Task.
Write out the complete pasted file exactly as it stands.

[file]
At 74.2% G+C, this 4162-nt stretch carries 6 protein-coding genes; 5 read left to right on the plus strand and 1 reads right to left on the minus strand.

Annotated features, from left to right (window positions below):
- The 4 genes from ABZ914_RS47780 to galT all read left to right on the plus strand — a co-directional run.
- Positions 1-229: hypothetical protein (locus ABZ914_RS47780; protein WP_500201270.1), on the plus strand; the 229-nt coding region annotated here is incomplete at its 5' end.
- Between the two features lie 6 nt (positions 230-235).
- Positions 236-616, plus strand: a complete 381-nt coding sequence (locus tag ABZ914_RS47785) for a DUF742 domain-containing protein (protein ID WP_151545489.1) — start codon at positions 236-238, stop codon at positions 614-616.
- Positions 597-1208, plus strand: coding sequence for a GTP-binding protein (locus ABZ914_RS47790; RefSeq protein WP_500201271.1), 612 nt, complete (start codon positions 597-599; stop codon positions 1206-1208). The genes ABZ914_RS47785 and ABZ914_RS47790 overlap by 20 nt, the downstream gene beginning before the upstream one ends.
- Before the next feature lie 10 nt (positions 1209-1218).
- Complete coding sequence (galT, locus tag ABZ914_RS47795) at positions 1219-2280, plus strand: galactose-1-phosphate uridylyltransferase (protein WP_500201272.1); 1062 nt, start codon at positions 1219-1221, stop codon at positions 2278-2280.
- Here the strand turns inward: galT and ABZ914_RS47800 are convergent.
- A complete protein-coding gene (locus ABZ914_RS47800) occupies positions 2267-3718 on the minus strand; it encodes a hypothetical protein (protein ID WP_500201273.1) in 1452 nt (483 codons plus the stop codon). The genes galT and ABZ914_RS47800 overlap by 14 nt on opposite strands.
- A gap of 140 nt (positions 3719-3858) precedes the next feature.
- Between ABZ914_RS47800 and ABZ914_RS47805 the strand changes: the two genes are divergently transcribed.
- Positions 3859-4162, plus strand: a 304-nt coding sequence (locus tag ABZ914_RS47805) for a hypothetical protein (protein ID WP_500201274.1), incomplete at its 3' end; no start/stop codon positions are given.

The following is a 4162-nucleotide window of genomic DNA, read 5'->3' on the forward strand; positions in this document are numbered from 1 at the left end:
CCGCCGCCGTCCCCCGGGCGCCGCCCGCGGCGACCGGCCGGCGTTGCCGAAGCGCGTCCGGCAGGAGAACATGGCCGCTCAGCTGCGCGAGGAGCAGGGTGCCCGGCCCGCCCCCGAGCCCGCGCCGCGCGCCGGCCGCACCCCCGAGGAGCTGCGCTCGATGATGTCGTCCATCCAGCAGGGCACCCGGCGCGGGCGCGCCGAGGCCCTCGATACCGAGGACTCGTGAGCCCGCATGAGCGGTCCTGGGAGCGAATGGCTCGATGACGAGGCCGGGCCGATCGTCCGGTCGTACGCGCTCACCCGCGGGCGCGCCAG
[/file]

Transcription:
At 74.2% G+C, this 4162-nt stretch carries 6 protein-coding genes; 5 read left to right on the plus strand and 1 reads right to left on the minus strand.

Annotated features, from left to right (window positions below):
- The 4 genes from ABZ914_RS47780 to galT all read left to right on the plus strand — a co-directional run.
- Positions 1-229: hypothetical protein (locus ABZ914_RS47780; protein WP_500201270.1), on the plus strand; the 229-nt coding region annotated here is incomplete at its 5' end.
- Between the two features lie 6 nt (positions 230-235).
- Positions 236-616, plus strand: a complete 381-nt coding sequence (locus tag ABZ914_RS47785) for a DUF742 domain-containing protein (protein ID WP_151545489.1) — start codon at positions 236-238, stop codon at positions 614-616.
- Positions 597-1208, plus strand: coding sequence for a GTP-binding protein (locus ABZ914_RS47790; RefSeq protein WP_500201271.1), 612 nt, complete (start codon positions 597-599; stop codon positions 1206-1208). The genes ABZ914_RS47785 and ABZ914_RS47790 overlap by 20 nt, the downstream gene beginning before the upstream one ends.
- Before the next feature lie 10 nt (positions 1209-1218).
- Complete coding sequence (galT, locus tag ABZ914_RS47795) at positions 1219-2280, plus strand: galactose-1-phosphate uridylyltransferase (protein WP_500201272.1); 1062 nt, start codon at positions 1219-1221, stop codon at positions 2278-2280.
- Here the strand turns inward: galT and ABZ914_RS47800 are convergent.
- A complete protein-coding gene (locus ABZ914_RS47800) occupies positions 2267-3718 on the minus strand; it encodes a hypothetical protein (protein ID WP_500201273.1) in 1452 nt (483 codons plus the stop codon). The genes galT and ABZ914_RS47800 overlap by 14 nt on opposite strands.
- A gap of 140 nt (positions 3719-3858) precedes the next feature.
- Between ABZ914_RS47800 and ABZ914_RS47805 the strand changes: the two genes are divergently transcribed.
- Positions 3859-4162, plus strand: a 304-nt coding sequence (locus tag ABZ914_RS47805) for a hypothetical protein (protein ID WP_500201274.1), incomplete at its 3' end; no start/stop codon positions are given.

The following is a 4162-nucleotide window of genomic DNA, read 5'->3' on the forward strand; positions in this document are numbered from 1 at the left end:
CCGCCGCCGTCCCCCGGGCGCCGCCCGCGGCGACCGGCCGGCGTTGCCGAAGCGCGTCCGGCAGGAGAACATGGCCGCTCAGCTGCGCGAGGAGCAGGGTGCCCGGCCCGCCCCCGAGCCCGCGCCGCGCGCCGGCCGCACCCCCGAGGAGCTGCGCTCGATGATGTCGTCCATCCAGCAGGGCACCCGGCGCGGGCGCGCCGAGGCCCTCGATACCGAGGACTCGTGAGCCCGCATGAGCGGTCCTGGGAGCGAATGGCTCGATGACGAGGCCGGGCCGATCGTCCGGTCGTACGCGCTCACCCGCGGGCGCGCCAG